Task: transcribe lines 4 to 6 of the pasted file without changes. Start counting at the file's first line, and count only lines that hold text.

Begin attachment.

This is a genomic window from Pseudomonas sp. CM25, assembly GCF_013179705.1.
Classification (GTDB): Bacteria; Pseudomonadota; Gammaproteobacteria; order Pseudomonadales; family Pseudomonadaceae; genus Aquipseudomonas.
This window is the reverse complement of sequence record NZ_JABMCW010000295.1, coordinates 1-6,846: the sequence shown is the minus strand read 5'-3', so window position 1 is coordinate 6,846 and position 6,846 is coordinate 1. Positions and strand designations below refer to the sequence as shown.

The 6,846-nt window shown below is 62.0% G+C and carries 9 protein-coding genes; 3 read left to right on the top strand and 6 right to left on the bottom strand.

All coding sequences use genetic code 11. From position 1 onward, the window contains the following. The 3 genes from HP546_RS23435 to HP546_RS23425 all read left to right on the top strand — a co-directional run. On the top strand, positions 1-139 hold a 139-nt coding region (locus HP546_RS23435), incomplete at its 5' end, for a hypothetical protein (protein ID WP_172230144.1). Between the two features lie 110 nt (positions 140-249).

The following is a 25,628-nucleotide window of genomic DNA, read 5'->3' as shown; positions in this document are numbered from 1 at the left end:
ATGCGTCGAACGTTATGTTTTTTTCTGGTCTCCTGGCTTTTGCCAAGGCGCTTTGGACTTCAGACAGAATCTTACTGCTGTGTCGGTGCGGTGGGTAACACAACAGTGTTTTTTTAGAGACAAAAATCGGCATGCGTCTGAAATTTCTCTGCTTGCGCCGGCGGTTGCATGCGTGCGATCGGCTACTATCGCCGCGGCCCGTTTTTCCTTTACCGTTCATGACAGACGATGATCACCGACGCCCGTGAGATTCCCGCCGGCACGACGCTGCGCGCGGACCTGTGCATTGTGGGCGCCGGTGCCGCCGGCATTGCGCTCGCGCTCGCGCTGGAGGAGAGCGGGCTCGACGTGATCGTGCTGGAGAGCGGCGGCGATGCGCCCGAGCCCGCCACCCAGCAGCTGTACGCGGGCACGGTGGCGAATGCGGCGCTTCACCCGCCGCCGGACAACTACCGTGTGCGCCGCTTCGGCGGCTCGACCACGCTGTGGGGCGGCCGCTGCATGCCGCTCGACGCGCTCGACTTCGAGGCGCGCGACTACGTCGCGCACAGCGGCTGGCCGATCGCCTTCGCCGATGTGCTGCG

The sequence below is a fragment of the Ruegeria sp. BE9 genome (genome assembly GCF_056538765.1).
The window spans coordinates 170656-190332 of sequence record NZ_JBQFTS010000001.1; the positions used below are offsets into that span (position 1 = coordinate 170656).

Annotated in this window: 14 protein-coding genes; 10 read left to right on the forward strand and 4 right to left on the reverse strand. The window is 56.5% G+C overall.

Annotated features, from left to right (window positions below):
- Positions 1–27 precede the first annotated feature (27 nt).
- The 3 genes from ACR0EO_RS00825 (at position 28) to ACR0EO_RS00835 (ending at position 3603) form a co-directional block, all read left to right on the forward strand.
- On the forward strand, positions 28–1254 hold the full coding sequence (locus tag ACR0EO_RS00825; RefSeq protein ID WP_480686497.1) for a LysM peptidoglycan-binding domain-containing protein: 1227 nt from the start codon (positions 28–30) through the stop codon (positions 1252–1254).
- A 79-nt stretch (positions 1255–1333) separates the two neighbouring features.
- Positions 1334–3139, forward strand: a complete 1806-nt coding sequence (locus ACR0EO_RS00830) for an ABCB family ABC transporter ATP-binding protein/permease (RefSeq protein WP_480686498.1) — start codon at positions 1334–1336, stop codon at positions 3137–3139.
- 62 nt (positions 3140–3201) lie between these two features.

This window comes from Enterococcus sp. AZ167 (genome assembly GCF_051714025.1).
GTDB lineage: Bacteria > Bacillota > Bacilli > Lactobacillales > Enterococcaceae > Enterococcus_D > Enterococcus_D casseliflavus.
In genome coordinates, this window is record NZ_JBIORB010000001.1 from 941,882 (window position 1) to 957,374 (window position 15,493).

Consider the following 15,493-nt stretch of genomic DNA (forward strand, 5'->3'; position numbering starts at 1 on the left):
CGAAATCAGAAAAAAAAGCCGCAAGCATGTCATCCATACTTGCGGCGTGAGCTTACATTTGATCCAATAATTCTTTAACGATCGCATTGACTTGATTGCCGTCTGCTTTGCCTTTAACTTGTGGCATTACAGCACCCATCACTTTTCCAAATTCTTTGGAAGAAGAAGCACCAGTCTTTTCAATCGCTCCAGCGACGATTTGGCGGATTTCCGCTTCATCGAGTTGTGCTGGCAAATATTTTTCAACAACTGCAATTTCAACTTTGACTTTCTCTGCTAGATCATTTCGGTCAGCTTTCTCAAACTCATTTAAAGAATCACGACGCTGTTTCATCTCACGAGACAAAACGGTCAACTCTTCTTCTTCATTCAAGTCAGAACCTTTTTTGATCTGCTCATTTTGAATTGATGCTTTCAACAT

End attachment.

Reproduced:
The 6,846-nt window shown below is 62.0% G+C and carries 9 protein-coding genes; 3 read left to right on the top strand and 6 right to left on the bottom strand.

All coding sequences use genetic code 11. From position 1 onward, the window contains the following. The 3 genes from HP546_RS23435 to HP546_RS23425 all read left to right on the top strand — a co-directional run. On the top strand, positions 1-139 hold a 139-nt coding region (locus HP546_RS23435), incomplete at its 5' end, for a hypothetical protein (protein ID WP_172230144.1). Between the two features lie 110 nt (positions 140-249).

The following is a 25,628-nucleotide window of genomic DNA, read 5'->3' as shown; positions in this document are numbered from 1 at the left end: